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http://www.egs.edu/ Slavoj Žižek speaking about Hegel and Hegelian concepts of history and historicity, drawing not only on the works of Marxs Grundrisse and Jacques Lacan, but also on opera, Schoenbergs atonal revolution, the experience of impossibility, Freuds death drive, Steven King, Immanuel Kant, Martin Luthers radical revolution, concepts of authenticity and inauthenticity. In addition, Žižek referenced Alain Baidou, Gilles Deleuze, Pascal, Charlie Chaplin and the role of the spectator in The Grand Dictator, the drive to culture and the true satisfaction of the circular movement. Public open lecture for the students and faculty of the European Graduate School EGS Media and Communication Studies department program Saas-Fee Switzerland. 2009
Slavoj Žižek is one of the most renowned philosophers working today. Taking Marxs injunction that philosophers must not only examine the world, but change it, his work borders on the evangelic. Standing astride critical theory, traditional philosophy, political and film theory and theoretical psychoanalysis, he is, in one sense the sole contemporary inheritor of Lacan, doing to Lacan what Lacan once did for Freud. Though at times accused of inconsistency, Žižek instead uses the philosophical tradition to constantly examine (and undermine) received truths. He has argued that it is not the role of the philosopher to act as the Big Other who tells us about the world, but rather it is the role of the thinker to challenge our own ideological assumptions.
Slavoj Žižek is the International Director of the Birkbeck Institute for the Humanities, a professor of philosophy and psychoanalysis at the European Graduate School in Saas-Fee, Switzerland and a visiting professor at the University of Chicago, Columbia University, the London School of Economics, Princeton University, The New School for Social research and the University of California, Irvine. He has published over forty books and been the subject of two movies, Žižek! and The Perverts Guide To Cinema. In 1990 he ran unsuccessfully for president in Slovenias first democratic elections and he has been a consistently powerful voice in the world since then. His essays are regularly published in the New York Times, Lacanian Ink, the New Left review and the London Review of Books.
There is little in contemporary thought that Žižek has not explored on some level. From communism to Maoism, film studies to literature, and from Lenin to the issue of torture in the post-9/11 world, Žižek's work has, and continues to, inform the dialogue that surrounds them. Žižek's first book in English translation, The Sublime Object of Ideology, examines the issues surrounding the placement of "sublime objects" in a regime's iconography which allow it to transgress or alter commonly accepted moral law or thought. It is these objects—be it God, Fuhrer, Dear Leader or Land, the Flag, Democracy—that allow the regimes to "self-sanctify" their actions. While much of Žižek's work is strictly philosophical or psychoanalytical dealing with Hegel, Kant, Freud and Lacan, since 9/11 his work has become increasingly political, directly referencing the illegal actions taken by the Bush administration and the complicit nature of the European regimes of Blair, Sarkozy and Berlusconi.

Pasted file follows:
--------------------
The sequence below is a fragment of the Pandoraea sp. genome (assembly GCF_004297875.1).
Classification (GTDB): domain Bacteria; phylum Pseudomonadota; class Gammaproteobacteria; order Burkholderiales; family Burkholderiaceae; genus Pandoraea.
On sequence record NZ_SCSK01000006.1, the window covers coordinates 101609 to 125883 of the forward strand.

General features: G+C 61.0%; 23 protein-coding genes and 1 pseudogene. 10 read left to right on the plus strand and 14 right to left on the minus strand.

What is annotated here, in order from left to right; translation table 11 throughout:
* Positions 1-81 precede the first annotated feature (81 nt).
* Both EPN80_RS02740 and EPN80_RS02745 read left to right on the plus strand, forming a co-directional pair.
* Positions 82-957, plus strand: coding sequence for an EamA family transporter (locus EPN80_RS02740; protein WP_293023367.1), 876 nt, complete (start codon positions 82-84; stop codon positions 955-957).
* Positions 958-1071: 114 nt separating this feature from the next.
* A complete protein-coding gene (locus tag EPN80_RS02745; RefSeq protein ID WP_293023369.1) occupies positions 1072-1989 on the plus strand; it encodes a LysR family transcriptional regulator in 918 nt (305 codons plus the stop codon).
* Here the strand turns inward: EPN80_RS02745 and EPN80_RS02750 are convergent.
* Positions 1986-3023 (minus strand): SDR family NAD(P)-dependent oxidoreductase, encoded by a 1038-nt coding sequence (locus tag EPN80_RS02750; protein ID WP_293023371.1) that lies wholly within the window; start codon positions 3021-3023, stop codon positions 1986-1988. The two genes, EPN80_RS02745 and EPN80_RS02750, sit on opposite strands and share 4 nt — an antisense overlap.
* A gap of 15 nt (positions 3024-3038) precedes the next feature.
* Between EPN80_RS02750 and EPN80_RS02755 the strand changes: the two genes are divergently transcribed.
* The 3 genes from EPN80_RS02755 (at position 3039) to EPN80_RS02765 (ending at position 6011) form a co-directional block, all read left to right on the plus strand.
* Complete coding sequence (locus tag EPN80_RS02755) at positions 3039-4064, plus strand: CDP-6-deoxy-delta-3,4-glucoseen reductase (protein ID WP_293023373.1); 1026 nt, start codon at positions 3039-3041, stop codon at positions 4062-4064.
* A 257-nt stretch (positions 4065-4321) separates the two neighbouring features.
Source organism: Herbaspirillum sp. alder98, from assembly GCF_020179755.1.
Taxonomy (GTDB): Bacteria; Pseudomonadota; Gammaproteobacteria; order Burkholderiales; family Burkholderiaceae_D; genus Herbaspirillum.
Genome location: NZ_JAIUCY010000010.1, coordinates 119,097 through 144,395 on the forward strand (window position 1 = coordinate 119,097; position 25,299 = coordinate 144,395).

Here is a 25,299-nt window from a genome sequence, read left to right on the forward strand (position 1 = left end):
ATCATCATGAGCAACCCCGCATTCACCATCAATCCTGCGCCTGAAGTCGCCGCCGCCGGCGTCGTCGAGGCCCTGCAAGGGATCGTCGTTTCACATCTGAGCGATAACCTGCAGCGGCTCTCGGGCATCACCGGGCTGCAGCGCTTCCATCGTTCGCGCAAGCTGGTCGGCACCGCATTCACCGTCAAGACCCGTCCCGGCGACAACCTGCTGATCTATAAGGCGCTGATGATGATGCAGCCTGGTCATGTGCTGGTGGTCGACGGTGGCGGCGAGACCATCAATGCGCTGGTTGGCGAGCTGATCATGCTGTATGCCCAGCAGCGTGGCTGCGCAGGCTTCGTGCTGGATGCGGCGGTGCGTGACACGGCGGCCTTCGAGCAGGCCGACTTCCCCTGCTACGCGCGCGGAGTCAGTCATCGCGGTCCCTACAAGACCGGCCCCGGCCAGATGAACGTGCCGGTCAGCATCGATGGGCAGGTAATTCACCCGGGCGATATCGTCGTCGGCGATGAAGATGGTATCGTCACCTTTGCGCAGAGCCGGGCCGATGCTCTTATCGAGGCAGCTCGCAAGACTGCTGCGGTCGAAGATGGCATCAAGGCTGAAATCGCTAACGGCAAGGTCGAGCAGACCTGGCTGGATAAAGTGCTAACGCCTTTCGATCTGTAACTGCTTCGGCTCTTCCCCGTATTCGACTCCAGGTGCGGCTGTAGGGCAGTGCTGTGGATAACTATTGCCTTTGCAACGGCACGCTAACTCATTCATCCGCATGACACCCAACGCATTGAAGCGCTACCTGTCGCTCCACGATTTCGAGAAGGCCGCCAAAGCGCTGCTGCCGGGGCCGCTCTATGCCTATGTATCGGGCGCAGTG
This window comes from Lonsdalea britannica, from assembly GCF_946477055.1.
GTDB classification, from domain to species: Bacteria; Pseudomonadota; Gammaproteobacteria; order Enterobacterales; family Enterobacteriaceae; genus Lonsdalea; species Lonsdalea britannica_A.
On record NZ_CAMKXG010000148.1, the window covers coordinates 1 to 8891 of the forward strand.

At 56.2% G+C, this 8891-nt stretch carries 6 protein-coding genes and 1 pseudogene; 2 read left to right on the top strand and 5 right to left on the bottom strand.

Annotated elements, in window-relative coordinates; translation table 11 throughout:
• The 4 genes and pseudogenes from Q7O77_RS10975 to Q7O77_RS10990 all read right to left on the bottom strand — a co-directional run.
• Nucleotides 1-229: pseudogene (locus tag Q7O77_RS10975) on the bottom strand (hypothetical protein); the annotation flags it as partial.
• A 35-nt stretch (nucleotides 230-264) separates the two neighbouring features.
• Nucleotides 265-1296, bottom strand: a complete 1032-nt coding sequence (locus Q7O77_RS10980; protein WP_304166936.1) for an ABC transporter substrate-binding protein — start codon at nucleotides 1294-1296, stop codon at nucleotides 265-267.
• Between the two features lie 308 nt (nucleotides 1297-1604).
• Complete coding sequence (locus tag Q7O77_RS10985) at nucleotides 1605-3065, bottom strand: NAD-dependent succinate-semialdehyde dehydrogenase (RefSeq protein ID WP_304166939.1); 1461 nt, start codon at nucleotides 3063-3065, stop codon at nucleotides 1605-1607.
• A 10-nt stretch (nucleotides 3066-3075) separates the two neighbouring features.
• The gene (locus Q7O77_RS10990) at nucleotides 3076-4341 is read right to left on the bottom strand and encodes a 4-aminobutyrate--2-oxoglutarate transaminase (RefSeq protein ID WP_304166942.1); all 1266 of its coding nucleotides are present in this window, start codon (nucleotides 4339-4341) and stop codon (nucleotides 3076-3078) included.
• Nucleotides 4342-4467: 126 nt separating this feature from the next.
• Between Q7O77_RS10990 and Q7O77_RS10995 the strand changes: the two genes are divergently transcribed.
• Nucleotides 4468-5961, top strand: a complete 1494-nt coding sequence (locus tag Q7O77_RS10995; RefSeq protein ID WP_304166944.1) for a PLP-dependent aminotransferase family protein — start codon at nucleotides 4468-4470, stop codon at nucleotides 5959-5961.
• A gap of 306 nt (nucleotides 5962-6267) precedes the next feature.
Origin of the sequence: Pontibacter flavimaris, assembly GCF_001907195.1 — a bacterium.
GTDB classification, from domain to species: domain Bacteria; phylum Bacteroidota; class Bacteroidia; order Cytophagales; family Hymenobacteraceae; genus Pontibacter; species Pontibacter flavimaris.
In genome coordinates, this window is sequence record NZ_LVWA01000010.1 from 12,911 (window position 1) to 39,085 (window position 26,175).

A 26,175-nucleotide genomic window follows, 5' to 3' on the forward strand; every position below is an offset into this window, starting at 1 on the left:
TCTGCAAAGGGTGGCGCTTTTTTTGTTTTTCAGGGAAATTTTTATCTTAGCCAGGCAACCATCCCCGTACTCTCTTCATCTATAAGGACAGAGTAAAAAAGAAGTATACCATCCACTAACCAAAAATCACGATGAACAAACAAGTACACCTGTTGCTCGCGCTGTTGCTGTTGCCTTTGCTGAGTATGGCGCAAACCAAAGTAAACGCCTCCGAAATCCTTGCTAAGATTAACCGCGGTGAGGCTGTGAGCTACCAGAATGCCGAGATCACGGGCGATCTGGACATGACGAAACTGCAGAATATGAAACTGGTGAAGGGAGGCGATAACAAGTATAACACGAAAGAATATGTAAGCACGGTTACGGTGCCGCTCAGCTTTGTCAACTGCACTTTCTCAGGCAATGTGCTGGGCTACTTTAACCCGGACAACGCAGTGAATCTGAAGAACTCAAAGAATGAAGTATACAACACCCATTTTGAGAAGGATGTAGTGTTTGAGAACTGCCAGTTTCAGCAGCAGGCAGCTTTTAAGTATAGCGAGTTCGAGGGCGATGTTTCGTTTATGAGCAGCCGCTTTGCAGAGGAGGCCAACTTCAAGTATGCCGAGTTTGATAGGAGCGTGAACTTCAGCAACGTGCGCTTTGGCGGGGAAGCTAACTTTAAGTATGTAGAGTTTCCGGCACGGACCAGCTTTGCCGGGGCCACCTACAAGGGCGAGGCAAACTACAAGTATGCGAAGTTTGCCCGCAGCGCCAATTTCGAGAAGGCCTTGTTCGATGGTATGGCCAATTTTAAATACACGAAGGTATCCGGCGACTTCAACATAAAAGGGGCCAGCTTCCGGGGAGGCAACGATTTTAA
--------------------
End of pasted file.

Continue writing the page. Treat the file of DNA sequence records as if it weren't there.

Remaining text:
Slavoj Žižek is the author of The Sublime Object of Ideology (1989), For They Know Not What They Do: Enjoyment As A Political Factor (1991), Looking Awry: an Introduction to Jacques Lacan through Popular Culture(1991), Everything You Always Wanted to Know About Lacan (But Were Afraid To Ask Hitchcock) (1992), Enjoy Your Symptom! Jacques Lacan In Hollywood And Out (1992), Tarrying With The Negative: Kant, Hegel And The Critique Of Ideology (1993), Mapping Ideology (1994), The Metastases Of Enjoyment: Six Essays On Woman And Causality (Wo Es War) (1994), The Indivisible Remainder: An Essay On Schelling And Related Matters (1996), Gaze And Voice As Love Objects (1996), The Plague of Fantasies (1997), The Abyss Of Freedom Ages Of The World (1997), The Ticklish Subject: The Absent Centre of Political Ontology (1999), Enjoy Your Symptom! Jacques Lacan in Hollywood and Out (2000), Contingency, Hegemony, Universality: Contemporary Dialogues on the Left (with Judith Butler and Ernesto Laclau) (2000), The Art of the Ridiculous Sublime, On David Lynchs Lost Highway (2000), The Fragile Absolute or Why the Christian Legacy is Worth Fighting For (2000), On Belief (2001), The Fright of Real Tears, Kieslowski and The Future (2001), Did Somebody Say Totalitarianism? Five Essays on the (Mis)Use of a Notion (2001), The Puppet and the Dwarf (2003), Organs Without Bodies: On Deleuze and Consequences (2003), Iraq The Borrowed Kettle (2004) and Violence (2008). Most recently, in 2009, Žižek published First As Tragedy, Then As Farce, analyzing the financial meltdown.